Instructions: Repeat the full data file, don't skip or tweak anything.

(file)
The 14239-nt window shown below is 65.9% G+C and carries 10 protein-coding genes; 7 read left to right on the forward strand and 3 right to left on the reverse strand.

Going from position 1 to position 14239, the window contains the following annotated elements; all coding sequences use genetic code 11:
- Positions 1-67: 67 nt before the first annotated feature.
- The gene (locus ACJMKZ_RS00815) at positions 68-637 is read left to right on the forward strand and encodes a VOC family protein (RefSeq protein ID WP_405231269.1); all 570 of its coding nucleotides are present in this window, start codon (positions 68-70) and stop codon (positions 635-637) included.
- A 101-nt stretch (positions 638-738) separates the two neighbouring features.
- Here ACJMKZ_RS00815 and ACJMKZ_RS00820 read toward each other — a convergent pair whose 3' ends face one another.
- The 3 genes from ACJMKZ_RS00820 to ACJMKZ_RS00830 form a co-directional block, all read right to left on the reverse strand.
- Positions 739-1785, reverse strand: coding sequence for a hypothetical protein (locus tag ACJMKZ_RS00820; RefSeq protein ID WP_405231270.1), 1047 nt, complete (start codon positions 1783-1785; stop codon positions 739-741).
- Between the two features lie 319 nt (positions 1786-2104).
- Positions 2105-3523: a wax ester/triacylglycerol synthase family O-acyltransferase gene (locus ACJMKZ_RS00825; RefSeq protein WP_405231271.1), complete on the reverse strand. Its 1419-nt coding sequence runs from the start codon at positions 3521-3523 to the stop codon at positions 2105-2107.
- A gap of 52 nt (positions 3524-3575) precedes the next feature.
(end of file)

The 14239-nt window shown below is 65.9% G+C and carries 10 protein-coding genes; 7 read left to right on the forward strand and 3 right to left on the reverse strand.

Going from position 1 to position 14239, the window contains the following annotated elements; all coding sequences use genetic code 11:
- Positions 1-67: 67 nt before the first annotated feature.
- The gene (locus ACJMKZ_RS00815) at positions 68-637 is read left to right on the forward strand and encodes a VOC family protein (RefSeq protein ID WP_405231269.1); all 570 of its coding nucleotides are present in this window, start codon (positions 68-70) and stop codon (positions 635-637) included.
- A 101-nt stretch (positions 638-738) separates the two neighbouring features.
- Here ACJMKZ_RS00815 and ACJMKZ_RS00820 read toward each other — a convergent pair whose 3' ends face one another.
- The 3 genes from ACJMKZ_RS00820 to ACJMKZ_RS00830 form a co-directional block, all read right to left on the reverse strand.
- Positions 739-1785, reverse strand: coding sequence for a hypothetical protein (locus tag ACJMKZ_RS00820; RefSeq protein ID WP_405231270.1), 1047 nt, complete (start codon positions 1783-1785; stop codon positions 739-741).
- Between the two features lie 319 nt (positions 1786-2104).
- Positions 2105-3523: a wax ester/triacylglycerol synthase family O-acyltransferase gene (locus ACJMKZ_RS00825; RefSeq protein WP_405231271.1), complete on the reverse strand. Its 1419-nt coding sequence runs from the start codon at positions 3521-3523 to the stop codon at positions 2105-2107.
- A gap of 52 nt (positions 3524-3575) precedes the next feature.